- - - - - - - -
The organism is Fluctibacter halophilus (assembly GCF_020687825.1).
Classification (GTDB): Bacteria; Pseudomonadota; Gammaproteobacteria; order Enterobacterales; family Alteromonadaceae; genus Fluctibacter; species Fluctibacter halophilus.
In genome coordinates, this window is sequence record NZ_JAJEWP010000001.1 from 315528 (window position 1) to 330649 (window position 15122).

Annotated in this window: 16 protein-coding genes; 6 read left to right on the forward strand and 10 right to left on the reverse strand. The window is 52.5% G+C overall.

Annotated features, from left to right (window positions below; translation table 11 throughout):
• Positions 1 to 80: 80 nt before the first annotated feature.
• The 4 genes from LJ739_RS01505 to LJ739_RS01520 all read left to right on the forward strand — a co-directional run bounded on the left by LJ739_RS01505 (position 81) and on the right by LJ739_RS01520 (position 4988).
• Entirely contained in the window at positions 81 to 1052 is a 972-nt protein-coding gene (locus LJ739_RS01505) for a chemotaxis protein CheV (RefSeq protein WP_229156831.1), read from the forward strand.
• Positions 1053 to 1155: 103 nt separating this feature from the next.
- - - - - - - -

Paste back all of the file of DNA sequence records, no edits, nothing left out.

The organism is Fluctibacter halophilus (assembly GCF_020687825.1).
Classification (GTDB): Bacteria; Pseudomonadota; Gammaproteobacteria; order Enterobacterales; family Alteromonadaceae; genus Fluctibacter; species Fluctibacter halophilus.
In genome coordinates, this window is sequence record NZ_JAJEWP010000001.1 from 315528 (window position 1) to 330649 (window position 15122).

Annotated in this window: 16 protein-coding genes; 6 read left to right on the forward strand and 10 right to left on the reverse strand. The window is 52.5% G+C overall.

Annotated features, from left to right (window positions below; translation table 11 throughout):
• Positions 1 to 80: 80 nt before the first annotated feature.
• The 4 genes from LJ739_RS01505 to LJ739_RS01520 all read left to right on the forward strand — a co-directional run bounded on the left by LJ739_RS01505 (position 81) and on the right by LJ739_RS01520 (position 4988).
• Entirely contained in the window at positions 81 to 1052 is a 972-nt protein-coding gene (locus LJ739_RS01505) for a chemotaxis protein CheV (RefSeq protein WP_229156831.1), read from the forward strand.
• Positions 1053 to 1155: 103 nt separating this feature from the next.